Author: Kim Iskyan



Putin: Taking a tough stance

Russia held its coming-out party in the northern Russian city of St. Petersburg when it hosted the annual meeting of the G-8 in mid-July. Even though events in the Middle East overshadowed the gathering, Russian president Vladimir Putin served notice that Russia is back on the global stage for good—and unafraid of exploiting its position as a global energy superpower.

Putin expertly parried any references by his guests—who in any case were wary of offending their host—to Russia’s so-called managed democracy and to the diminishing role of NGOs in civil society. A key disappointment for Russia, though, was that Putin failed to arrive at an agreement with US president George Bush that would allow Russia to enter the World Trade Organization.

One of the key drivers of Russia’s remarkable renaissance—oil—was back in the headlines when the head of Yukos resigned as a court-appointed administrator prepared to declare the company insolvent, following the flotation of state-controlled oil major Rosneft, which is composed in large part of the assets of what was Russia’s largest oil company. The American CEO of Yukos labeled the impending bankruptcy a “sham” aimed at expropriating the crippled company’s remaining assets. Days later, creditors voted to liquidate the company.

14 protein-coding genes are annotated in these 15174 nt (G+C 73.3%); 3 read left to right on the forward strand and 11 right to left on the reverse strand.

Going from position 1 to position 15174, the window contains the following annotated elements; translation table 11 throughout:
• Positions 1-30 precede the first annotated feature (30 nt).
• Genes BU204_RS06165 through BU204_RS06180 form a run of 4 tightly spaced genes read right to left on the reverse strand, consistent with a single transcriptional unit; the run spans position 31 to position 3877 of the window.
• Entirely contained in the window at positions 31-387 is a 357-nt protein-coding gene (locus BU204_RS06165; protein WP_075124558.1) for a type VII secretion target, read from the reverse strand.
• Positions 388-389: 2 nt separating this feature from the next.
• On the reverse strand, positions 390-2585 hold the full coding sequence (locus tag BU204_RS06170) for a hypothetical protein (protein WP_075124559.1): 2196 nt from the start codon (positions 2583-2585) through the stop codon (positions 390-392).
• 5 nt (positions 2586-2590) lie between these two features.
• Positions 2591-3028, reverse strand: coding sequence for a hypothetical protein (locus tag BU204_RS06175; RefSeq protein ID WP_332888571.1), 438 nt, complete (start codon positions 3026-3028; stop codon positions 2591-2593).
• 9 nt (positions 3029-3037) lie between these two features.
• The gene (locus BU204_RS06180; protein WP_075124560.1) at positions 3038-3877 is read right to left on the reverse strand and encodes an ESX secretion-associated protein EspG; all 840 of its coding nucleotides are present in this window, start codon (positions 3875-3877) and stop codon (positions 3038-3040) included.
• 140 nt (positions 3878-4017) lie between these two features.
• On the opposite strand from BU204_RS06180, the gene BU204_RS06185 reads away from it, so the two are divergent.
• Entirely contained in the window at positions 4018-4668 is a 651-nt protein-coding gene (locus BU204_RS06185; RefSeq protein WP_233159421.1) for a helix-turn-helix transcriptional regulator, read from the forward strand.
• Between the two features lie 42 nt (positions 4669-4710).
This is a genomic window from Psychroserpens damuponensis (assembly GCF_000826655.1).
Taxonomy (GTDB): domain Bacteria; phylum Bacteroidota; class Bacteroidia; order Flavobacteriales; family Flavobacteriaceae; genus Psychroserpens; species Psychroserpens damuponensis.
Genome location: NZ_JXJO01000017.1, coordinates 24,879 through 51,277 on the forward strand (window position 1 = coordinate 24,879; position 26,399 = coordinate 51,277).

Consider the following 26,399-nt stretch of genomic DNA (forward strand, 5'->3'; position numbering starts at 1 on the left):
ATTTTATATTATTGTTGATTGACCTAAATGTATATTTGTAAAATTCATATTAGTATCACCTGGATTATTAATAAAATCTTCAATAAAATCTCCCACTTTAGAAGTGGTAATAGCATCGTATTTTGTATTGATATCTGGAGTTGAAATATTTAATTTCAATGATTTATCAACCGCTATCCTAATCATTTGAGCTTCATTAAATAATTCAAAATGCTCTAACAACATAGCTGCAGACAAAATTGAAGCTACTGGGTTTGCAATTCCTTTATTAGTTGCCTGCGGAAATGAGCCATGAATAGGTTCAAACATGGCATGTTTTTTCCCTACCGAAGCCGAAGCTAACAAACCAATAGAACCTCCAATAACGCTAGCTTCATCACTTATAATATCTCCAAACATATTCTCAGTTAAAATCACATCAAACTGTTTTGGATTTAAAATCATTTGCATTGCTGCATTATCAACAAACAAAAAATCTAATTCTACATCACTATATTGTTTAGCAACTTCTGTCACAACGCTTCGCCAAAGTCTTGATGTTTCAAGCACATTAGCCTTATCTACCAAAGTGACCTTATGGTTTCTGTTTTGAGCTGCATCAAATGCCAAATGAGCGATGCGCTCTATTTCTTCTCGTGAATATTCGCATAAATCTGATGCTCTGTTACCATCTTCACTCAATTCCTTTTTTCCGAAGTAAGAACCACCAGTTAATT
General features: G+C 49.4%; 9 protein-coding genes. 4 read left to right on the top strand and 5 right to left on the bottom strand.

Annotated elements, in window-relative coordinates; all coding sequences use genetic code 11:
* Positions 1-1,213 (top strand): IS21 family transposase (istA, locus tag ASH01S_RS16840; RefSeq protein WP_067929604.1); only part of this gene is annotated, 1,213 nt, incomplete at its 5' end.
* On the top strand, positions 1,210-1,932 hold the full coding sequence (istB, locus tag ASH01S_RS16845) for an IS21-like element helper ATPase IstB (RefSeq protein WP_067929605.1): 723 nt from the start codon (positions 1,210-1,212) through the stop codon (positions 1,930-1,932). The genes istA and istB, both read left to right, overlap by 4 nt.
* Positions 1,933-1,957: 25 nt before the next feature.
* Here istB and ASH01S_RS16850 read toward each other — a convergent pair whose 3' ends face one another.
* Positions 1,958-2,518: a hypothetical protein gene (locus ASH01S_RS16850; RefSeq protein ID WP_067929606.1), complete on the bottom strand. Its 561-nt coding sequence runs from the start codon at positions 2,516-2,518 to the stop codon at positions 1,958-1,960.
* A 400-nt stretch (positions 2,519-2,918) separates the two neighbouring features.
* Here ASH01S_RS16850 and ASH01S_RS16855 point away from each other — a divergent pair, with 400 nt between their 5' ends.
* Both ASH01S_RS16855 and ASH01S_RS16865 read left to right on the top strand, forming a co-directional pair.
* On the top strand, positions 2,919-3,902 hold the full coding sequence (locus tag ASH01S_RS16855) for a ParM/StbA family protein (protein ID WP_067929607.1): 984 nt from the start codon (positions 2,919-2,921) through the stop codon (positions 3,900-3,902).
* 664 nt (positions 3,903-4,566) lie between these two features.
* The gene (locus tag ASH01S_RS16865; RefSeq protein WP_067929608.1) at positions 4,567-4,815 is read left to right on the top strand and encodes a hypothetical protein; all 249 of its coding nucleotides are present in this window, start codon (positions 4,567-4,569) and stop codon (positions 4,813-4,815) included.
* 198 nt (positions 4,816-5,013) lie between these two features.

Russian steel maker Severstal failed in its effort to merge with global steel power Arcelor, which was searching for an alternative to a bid from Mittal Steel, when Arcelor took up Mittal’s offer after all. Russian officials subsequently accused the west of discriminating against Russian companies and jinxing their international ambitions.

The country received some relief, however, in late July when Fitch boosted Russia’s credit rating a notch, to BBB+, on the back of continued economic strength and in particular a recent deal struck with the Paris Club to repay, ahead of schedule, the country’s entire remaining $21.3 million debt to the group. Fitch mentioned the country’s dependence on natural resources as a key weak point, however.

Kim Iskyan